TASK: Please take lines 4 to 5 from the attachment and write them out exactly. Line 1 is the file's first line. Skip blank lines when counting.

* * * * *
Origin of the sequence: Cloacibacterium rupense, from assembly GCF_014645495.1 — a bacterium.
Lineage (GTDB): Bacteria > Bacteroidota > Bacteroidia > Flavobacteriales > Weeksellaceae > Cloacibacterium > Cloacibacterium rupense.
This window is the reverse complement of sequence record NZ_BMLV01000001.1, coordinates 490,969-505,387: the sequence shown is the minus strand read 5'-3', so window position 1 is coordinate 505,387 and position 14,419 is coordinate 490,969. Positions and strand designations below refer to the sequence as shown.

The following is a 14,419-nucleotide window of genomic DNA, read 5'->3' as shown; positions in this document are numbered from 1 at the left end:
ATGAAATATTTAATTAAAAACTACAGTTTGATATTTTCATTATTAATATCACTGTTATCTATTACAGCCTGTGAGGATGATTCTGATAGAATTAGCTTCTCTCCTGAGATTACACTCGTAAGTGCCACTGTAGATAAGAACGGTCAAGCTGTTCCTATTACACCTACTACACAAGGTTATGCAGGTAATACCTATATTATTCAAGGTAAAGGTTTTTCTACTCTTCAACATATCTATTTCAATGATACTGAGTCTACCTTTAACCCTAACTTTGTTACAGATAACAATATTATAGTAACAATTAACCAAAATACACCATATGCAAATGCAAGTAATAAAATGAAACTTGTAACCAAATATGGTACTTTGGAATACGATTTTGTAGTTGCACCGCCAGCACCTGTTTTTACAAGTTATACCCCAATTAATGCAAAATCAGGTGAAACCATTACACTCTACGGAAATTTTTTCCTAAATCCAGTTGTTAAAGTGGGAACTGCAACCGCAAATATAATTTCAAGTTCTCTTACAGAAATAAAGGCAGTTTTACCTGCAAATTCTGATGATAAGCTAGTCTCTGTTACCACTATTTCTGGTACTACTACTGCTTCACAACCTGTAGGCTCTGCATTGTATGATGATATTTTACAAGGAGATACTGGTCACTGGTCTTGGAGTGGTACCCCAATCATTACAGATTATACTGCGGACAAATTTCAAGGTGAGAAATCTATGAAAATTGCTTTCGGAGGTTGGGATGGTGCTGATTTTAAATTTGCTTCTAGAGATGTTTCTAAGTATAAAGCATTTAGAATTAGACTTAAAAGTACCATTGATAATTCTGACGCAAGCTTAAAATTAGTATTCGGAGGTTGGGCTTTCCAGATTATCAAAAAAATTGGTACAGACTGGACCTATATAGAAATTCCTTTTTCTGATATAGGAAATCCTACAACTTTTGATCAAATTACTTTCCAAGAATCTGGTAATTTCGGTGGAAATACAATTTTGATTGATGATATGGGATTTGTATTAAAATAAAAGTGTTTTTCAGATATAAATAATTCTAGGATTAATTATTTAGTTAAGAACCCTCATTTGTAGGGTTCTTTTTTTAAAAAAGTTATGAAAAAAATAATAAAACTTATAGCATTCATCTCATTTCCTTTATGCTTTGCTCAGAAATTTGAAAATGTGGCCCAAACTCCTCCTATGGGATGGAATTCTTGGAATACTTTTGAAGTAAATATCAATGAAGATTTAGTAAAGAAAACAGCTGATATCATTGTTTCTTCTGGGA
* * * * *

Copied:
The following is a 14,419-nucleotide window of genomic DNA, read 5'->3' as shown; positions in this document are numbered from 1 at the left end:
ATGAAATATTTAATTAAAAACTACAGTTTGATATTTTCATTATTAATATCACTGTTATCTATTACAGCCTGTGAGGATGATTCTGATAGAATTAGCTTCTCTCCTGAGATTACACTCGTAAGTGCCACTGTAGATAAGAACGGTCAAGCTGTTCCTATTACACCTACTACACAAGGTTATGCAGGTAATACCTATATTATTCAAGGTAAAGGTTTTTCTACTCTTCAACATATCTATTTCAATGATACTGAGTCTACCTTTAACCCTAACTTTGTTACAGATAACAATATTATAGTAACAATTAACCAAAATACACCATATGCAAATGCAAGTAATAAAATGAAACTTGTAACCAAATATGGTACTTTGGAATACGATTTTGTAGTTGCACCGCCAGCACCTGTTTTTACAAGTTATACCCCAATTAATGCAAAATCAGGTGAAACCATTACACTCTACGGAAATTTTTTCCTAAATCCAGTTGTTAAAGTGGGAACTGCAACCGCAAATATAATTTCAAGTTCTCTTACAGAAATAAAGGCAGTTTTACCTGCAAATTCTGATGATAAGCTAGTCTCTGTTACCACTATTTCTGGTACTACTACTGCTTCACAACCTGTAGGCTCTGCATTGTATGATGATATTTTACAAGGAGATACTGGTCACTGGTCTTGGAGTGGTACCCCAATCATTACAGATTATACTGCGGACAAATTTCAAGGTGAGAAATCTATGAAAATTGCTTTCGGAGGTTGGGATGGTGCTGATTTTAAATTTGCTTCTAGAGATGTTTCTAAGTATAAAGCATTTAGAATTAGACTTAAAAGTACCATTGATAATTCTGACGCAAGCTTAAAATTAGTATTCGGAGGTTGGGCTTTCCAGATTATCAAAAAAATTGGTACAGACTGGACCTATATAGAAATTCCTTTTTCTGATATAGGAAATCCTACAACTTTTGATCAAATTACTTTCCAAGAATCTGGTAATTTCGGTGGAAATACAATTTTGATTGATGATATGGGATTTGTATTAAAATAAAAGTGTTTTTCAGATATAAATAATTCTAGGATTAATTATTTAGTTAAGAACCCTCATTTGTAGGGTTCTTTTTTTAAAAAAGTTATGAAAAAAATAATAAAACTTATAGCATTCATCTCATTTCCTTTATGCTTTGCTCAGAAATTTGAAAATGTGGCCCAAACTCCTCCTATGGGATGGAATTCTTGGAATACTTTTGAAGTAAATATCAATGAAGATTTAGTAAAGAAAACAGCTGATATCATTGTTTCTTCTGGGA